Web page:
If you were going to take all the responsibilities we have as church members, and pick just one word that summarizes them, the word the Bible would pick most often, is love.
For example, Ephesians 5.
Paul’s been talking about how huge it is to be a Christian, in chapters 1 through 3.
He’s like, it’s a miracle.
And then in chapters 4 and 5, Paul begins helping us work out the difference this miracle should make on the way we think and act.
And at the end of chapter 4, he gets pretty specific and talks about stuff like putting off lying and putting on telling the truth and putting off sinful anger and on and on he goes, until, he comes to what should be, really, the summarizing characteristic of genuine believers, the one characteristic that ties them all together and that is, radical and sacrificial love.
“Therefore be imitators of God, as beloved children. And walk in love, as Christ loved us and gave himself up for us, a fragrant offering and sacrifice to God.”
It’s kind of like you could imagine showing up at a new job one day.
And you are sitting there in training and the guy pulls out a big stack of papers, with, it seems like, three thousand different responsibilities you have, and you are looking at that and you are overwhelmed, and then he says, I know that’s a lot, so you could read this or, to make it a little easier, here’s the one thing you need to do.
This is what you need to remember, because, if you do this, you will do all the others, which is so often, in the Bible, the way the writers talk about love.
I mean, it’s not just here in Ephesians.
You remember, Jesus in Matthew 22.
A lawyer asks Jesus a question to test him in Matthew 22, verse 36.
“Teacher, which is the great commandment in the Law?”
And at first that might seem like a hard question because there are 610 of them.
Which one is the greatest?
But as you know, Jesus answers, quickly.
“You shall love the Lord your God with all your heart and with all your soul and with all your mind. This is the great and first commandment. And a second is like it: ‘You shall love your neighbor as yourself. On these two commandments depend all the Law and the Prophets.”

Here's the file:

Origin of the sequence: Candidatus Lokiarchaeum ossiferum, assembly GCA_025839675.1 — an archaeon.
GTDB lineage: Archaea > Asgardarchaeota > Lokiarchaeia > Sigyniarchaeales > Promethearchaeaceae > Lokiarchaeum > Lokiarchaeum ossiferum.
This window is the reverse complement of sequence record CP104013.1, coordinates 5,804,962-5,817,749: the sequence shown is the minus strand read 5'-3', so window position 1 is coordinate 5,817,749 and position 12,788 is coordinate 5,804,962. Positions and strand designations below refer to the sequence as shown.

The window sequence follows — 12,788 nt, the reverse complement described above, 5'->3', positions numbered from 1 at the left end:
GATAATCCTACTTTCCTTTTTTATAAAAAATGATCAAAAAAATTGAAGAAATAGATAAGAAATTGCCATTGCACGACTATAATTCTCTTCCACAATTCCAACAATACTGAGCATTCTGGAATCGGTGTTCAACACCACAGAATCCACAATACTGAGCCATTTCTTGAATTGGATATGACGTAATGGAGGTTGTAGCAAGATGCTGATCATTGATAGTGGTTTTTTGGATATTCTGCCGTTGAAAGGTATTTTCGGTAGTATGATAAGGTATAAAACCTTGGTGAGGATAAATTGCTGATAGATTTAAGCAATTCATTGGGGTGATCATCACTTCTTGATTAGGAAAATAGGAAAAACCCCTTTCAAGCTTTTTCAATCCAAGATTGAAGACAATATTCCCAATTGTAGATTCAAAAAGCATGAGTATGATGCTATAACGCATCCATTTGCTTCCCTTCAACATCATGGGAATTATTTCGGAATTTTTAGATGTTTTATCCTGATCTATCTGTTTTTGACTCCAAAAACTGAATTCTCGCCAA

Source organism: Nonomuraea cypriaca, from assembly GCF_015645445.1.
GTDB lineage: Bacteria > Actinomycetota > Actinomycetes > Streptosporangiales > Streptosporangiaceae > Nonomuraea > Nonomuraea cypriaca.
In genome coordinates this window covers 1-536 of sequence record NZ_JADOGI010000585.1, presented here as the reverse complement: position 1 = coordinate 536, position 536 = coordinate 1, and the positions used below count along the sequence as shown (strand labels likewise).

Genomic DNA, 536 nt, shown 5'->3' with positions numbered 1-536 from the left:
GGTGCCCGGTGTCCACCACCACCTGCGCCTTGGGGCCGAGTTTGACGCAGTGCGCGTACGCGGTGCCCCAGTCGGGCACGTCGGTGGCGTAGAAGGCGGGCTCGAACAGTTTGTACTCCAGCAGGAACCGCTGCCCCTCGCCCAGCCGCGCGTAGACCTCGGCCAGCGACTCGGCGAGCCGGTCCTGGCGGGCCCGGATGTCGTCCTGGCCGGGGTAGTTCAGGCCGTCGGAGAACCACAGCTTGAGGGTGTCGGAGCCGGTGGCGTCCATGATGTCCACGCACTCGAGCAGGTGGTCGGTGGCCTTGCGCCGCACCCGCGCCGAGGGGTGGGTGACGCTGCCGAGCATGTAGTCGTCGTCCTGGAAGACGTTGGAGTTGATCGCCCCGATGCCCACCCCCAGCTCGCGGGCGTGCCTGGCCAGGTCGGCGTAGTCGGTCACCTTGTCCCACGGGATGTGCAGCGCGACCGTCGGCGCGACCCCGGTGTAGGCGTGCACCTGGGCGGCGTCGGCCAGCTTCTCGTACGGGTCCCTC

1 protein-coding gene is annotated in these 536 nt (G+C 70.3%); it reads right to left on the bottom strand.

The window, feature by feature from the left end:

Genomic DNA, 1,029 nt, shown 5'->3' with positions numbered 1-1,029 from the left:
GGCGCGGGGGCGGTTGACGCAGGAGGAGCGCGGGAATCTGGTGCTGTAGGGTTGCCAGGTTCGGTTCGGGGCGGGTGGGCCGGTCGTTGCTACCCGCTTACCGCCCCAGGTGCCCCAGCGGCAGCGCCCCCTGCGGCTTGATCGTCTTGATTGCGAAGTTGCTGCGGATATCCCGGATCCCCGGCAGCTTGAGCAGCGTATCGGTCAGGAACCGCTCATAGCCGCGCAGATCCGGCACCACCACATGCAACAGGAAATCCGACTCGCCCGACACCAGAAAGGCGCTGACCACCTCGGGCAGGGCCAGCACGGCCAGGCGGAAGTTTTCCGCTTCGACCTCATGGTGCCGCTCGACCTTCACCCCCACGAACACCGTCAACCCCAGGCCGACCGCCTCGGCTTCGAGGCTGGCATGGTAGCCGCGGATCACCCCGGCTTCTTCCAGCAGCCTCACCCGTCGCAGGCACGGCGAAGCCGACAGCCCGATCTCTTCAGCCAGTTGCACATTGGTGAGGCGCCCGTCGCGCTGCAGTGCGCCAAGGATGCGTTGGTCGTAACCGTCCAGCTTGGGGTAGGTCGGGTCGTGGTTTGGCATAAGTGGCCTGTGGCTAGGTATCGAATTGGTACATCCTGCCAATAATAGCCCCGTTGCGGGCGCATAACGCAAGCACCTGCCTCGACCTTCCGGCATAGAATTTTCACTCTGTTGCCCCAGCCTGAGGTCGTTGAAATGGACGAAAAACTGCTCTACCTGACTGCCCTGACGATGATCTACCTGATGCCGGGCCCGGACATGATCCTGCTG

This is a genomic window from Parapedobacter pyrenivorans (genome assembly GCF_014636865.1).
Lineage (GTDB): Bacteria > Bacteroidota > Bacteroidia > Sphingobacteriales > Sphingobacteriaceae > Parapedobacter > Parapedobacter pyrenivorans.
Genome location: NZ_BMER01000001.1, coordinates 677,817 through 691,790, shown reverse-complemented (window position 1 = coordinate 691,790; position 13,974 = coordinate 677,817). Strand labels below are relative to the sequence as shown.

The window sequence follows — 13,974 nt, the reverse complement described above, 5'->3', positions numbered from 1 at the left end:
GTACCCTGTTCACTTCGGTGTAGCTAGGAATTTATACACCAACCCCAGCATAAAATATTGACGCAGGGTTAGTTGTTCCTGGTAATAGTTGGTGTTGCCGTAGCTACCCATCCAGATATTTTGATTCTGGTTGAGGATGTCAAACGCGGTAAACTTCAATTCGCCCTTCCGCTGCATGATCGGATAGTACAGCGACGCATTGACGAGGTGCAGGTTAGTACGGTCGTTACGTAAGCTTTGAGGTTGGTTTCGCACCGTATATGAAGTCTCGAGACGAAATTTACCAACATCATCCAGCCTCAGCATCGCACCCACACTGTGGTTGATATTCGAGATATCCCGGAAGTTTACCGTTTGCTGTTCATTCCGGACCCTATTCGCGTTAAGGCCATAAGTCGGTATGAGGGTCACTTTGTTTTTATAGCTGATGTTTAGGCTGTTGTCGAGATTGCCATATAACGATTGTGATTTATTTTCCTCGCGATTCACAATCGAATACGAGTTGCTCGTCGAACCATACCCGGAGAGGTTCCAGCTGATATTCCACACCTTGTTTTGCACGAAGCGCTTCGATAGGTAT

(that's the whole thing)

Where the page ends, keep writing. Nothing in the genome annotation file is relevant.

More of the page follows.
Which makes love, huge.
If you were going to pick two commandments the entire Law hangs on, you take them out, the Law falls apart, you put them back in, it all makes sense, they both have to do with love.
Loving God and loving neighbor.
In another place Paul puts it like this.
Romans 13, verse 8.
“The one who loves another has fulfilled the law. For the commandments, ‘You shall not commit adultery, You shall not murder, You shall not steal, You shall not covet,’ and any other commandment are summed up in this word, ‘You shall love your neighbor as yourself.’”
And so, if anyone ever asks why do you take loving others so seriously, it’s because it’s the one responsibility that summarizes all our other responsibilities as Christians, which is why, of course, throughout the Bible, you find, the authors of Scripture, emphasizing the importance of love, in some really extreme ways.
Check out some of these with me.
Just, to feel the weightiness of this.
Paul’s talking about all kinds of great Christian virtues.
Like compassion and kindness and humility and meekness and patience and bearing with one another, and forgiveness and then in verse 14, you know what he says?
“Above all these.”
And it’s that word above.